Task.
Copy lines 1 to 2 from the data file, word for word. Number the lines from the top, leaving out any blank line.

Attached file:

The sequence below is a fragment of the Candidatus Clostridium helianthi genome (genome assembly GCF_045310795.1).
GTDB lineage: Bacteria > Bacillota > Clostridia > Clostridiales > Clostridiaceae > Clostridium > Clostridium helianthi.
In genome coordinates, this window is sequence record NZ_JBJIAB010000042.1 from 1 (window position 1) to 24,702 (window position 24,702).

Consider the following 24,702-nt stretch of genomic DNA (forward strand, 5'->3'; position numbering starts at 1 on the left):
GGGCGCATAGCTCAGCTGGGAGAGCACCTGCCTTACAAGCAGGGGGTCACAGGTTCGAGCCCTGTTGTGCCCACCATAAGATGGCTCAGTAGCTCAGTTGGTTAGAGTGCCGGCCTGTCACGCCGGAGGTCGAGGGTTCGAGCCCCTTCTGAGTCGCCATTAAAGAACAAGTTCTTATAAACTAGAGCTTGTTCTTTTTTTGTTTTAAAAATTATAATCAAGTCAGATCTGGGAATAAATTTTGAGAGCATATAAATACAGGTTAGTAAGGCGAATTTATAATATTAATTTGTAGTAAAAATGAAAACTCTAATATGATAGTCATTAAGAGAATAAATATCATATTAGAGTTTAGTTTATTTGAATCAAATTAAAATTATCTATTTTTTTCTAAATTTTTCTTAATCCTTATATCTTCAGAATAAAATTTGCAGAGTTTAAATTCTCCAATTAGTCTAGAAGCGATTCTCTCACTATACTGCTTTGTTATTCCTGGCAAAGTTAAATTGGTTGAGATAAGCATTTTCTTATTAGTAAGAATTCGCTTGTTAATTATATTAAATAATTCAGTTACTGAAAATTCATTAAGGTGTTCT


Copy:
The sequence below is a fragment of the Candidatus Clostridium helianthi genome (genome assembly GCF_045310795.1).
GTDB lineage: Bacteria > Bacillota > Clostridia > Clostridiales > Clostridiaceae > Clostridium > Clostridium helianthi.